Sure, we know that Square Enix is going to be launching Collective in an effort to help indie developers find funding from the crowd. How is it going to work? Here, Gamasutra breaks it down.
As we reported yesterday, Governor Scott Walker signed a Wisconsin crowdfunding exemption into law. In this blog post, equity crowdfunding platform CraftFund puts this news in the context of their own platform and the small businesses they aim to serve.
In a sort-of-satirical post on Inc, Gene Marks jests about some of the SEC’s proposed equity crowdfunding rules and provides some alternatives. I laugh so I don’t cry.
Entrepreneurs don’t necessarily have to wait for Title III equity crowdfunding rules in the US to begin crowdfunding. Here, Dan McNamee provides a breakdown of how small businesses can crowdfund in the US right now on Crowd Valley’s blog.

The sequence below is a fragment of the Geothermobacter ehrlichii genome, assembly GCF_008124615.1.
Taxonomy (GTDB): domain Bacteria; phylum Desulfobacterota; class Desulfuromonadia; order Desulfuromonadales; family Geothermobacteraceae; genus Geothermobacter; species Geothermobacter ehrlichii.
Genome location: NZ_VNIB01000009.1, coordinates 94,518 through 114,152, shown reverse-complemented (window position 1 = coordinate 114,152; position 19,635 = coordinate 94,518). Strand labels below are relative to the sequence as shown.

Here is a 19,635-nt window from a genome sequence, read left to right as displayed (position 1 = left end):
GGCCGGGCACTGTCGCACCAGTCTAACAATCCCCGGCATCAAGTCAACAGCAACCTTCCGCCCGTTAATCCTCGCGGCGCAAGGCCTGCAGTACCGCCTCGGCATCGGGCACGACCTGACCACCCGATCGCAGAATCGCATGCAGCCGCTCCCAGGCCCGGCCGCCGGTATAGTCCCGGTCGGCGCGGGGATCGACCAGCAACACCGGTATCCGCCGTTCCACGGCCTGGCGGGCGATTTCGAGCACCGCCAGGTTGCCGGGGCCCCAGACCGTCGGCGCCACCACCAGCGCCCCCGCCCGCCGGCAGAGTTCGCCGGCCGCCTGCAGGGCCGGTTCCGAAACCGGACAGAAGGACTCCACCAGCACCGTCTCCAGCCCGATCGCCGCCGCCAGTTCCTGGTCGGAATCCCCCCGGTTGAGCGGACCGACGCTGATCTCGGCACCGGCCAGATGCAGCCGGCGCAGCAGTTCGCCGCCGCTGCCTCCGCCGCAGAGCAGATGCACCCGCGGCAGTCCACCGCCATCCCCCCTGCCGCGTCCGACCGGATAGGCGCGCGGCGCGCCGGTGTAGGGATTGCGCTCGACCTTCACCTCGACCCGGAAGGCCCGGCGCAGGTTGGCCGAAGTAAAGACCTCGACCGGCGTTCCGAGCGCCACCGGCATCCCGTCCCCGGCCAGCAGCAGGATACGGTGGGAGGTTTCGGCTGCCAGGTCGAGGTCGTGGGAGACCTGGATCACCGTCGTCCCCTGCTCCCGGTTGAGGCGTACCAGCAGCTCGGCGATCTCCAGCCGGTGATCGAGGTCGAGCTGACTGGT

When Wharton talks business we tend to listen. This article pragmatically explores the potential pros and cons of equity crowdfunding in the United States, and does so in the context of a handful of quotes and interviews from thought leaders on both sides of the fence.
In the context of the Twitter IPO, Suzanne McGee of The Guardian cautions the crowd against thinking that they will have the sophistication necessary to spot and invest in the next great tech company. This of course is set to be made possible by the legalization of equity crowdfunding.
“Will crowdfunding work or is it just a fad that will wither away in time?” That is the question at the core of this article, which centers on an interview with associate professor of management practices in entrepreneurship Dr. John Mullins. Mullins argues that “start-ups should try and find some real customers and convince them to buy instead of wasting their time in crowdfunding platforms.”